Threads of Margo Veil
By By Caroline Cropp ’99, ’06M
For UNCW's production of Len Jenkins' Margo Veil in April, Emmy Weldon '12 was charged with the daunting task of dressing 12 actors in 50 different roles. A few of the characters in the film noir production that she had to outfit included a playboy playwright, a crazed cowboy and a blind Lithuanian girl.
Recently recognized by the Los Angeles Drama Critics Circle as the best production of 2011, Margo Veil is the story of a femme fatale who inadvertently commits murder and to escape, undergoes an identity shift at a "translation parlor" run by Big Betty and Dwayne. Margo shifts into two different characters (played by different actors) and each shift brings about a change in the feel of the show.
"To create multiple environments we integrated filmic elements and projections, in essence, blending live action within cinematic landscapes," said Paul Castagno, theatre professor and show director.
While Weldon had experience as a scene designer for UNCW's production of The Wild Duck and also for the student lab series productions of Mr. Marmalade and The Pillowman. Margo Veil was her first full-fledged costume design production.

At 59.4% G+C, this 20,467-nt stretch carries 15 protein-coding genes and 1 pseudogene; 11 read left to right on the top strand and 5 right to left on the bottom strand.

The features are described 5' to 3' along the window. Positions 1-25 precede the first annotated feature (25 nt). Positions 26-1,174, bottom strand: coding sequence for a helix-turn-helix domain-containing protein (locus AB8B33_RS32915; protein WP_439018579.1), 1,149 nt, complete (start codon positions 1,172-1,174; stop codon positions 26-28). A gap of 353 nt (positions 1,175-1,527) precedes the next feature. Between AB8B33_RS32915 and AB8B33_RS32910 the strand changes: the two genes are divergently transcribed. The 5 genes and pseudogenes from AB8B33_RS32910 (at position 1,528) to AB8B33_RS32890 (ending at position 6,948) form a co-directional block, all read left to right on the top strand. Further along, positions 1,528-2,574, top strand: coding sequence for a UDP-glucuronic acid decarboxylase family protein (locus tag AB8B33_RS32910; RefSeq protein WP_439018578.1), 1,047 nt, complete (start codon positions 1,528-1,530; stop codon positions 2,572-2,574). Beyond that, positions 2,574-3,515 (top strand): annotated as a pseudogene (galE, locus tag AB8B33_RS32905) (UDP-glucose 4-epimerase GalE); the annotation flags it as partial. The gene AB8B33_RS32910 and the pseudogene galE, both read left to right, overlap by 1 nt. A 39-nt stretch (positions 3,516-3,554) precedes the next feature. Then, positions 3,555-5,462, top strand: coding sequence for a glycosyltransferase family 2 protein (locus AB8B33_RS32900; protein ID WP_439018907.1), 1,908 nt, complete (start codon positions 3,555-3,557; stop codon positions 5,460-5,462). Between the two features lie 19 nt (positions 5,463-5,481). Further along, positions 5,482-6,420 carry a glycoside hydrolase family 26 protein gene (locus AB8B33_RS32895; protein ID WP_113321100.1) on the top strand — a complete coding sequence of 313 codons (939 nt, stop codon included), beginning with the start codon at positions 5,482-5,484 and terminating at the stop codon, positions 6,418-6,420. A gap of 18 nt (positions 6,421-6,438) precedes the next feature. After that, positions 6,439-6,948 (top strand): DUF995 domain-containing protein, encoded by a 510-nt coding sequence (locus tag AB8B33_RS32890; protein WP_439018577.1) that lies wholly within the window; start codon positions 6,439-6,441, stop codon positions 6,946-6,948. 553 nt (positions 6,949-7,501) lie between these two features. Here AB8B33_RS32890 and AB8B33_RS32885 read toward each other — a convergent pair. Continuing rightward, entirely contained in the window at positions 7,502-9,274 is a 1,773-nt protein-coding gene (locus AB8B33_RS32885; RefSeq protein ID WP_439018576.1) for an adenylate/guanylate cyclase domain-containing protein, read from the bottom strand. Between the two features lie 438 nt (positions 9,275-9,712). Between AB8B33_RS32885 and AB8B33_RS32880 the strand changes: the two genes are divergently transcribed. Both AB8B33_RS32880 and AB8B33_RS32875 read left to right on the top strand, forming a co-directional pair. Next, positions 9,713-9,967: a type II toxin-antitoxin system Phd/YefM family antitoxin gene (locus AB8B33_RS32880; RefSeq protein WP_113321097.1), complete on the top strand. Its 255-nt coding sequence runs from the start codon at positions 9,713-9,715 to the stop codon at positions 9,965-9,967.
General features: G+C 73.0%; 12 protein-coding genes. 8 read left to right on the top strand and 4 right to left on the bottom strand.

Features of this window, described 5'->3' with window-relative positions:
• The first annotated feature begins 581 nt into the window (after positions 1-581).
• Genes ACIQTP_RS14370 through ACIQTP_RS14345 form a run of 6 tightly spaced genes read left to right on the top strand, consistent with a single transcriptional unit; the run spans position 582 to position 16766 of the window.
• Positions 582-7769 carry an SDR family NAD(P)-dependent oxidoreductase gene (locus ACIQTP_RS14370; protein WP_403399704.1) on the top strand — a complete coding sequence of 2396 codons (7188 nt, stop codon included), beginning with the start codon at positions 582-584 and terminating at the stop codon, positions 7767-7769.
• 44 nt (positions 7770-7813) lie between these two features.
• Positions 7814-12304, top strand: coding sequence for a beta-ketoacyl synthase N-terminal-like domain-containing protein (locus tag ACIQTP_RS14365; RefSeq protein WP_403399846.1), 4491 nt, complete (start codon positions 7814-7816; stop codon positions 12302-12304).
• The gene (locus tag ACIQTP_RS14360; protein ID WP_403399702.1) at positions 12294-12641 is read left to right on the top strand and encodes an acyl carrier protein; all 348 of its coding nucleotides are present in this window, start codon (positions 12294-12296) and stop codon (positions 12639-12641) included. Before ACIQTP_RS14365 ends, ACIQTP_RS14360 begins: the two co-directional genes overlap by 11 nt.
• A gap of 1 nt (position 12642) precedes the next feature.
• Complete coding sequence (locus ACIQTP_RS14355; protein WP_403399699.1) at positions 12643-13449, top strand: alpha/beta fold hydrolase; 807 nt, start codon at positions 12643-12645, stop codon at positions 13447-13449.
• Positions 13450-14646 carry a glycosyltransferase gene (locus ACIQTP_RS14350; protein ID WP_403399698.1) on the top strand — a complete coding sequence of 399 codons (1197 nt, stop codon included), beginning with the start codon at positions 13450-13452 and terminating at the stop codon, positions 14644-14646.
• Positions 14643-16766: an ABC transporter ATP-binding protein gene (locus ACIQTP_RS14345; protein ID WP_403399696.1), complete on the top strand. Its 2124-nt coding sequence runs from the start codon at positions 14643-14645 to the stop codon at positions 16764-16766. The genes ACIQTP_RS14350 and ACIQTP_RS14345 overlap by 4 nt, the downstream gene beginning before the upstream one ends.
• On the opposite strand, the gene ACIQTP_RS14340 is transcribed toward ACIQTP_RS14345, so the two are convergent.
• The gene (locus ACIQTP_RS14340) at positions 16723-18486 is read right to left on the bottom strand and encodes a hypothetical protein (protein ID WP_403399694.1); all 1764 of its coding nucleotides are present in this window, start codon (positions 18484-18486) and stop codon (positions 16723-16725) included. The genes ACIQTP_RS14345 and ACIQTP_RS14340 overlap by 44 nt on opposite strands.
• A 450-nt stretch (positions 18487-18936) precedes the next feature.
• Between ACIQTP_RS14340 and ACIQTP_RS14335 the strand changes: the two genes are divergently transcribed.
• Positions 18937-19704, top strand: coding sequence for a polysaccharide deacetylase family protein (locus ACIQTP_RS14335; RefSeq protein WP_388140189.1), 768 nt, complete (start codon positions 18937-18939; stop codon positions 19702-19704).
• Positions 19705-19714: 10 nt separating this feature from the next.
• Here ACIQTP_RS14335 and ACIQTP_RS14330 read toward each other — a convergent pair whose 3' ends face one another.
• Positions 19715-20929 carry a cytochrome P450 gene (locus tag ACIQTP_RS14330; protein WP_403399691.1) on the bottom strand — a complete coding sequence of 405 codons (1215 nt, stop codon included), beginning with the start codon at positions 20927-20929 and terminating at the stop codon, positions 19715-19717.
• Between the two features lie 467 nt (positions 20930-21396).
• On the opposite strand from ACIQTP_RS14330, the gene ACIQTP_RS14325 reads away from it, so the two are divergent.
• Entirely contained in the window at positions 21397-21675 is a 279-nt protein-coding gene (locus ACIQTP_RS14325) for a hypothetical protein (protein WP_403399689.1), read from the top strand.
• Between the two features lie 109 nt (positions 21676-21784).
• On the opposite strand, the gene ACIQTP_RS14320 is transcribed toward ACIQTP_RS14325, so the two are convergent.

Theatre professors Mark D. Sorensen and Max Lydy outlined the financial and physical logistical challenges of dressing the ensemble cast to Weldon - obviously, there can't be 50 complete costume changes in an 80-minute show without an intermission.
In the months prior to production, Weldon pored over old Sears catalogues and conducted online searches. She clipped images and made collages for each character, compiling all into a master costume binder. Her aim in costuming was to capture the classically exaggerated moments - in keeping with the film noir style - with hints of Lithuanian color.
In choosing and creating the wardrobe for each character, she started with the actor and how he or she was going to go through the character. Each cast member goes through an incarnation. Fittingly, Weldon creatively designed pieces to go over basics - the layers of clothing matching the character's layers.
She didn't just pick a pair of black pants - she looked for a subtle pattern in the fabric to reveal character nuances. The narrator of the play, for example, is dressed in all-black suit with multicolored pinstripes, each color corresponding with a character.
What was most gratifying about the costume design to Weldon was the manifestation - to "sit and see" what began in her imagination play out on the stage.
Weldon planns to attend graduate school at Ohio University. Her goal is be a scenographer.
"After this experience, I can stake that claim," she says. "I'm ready."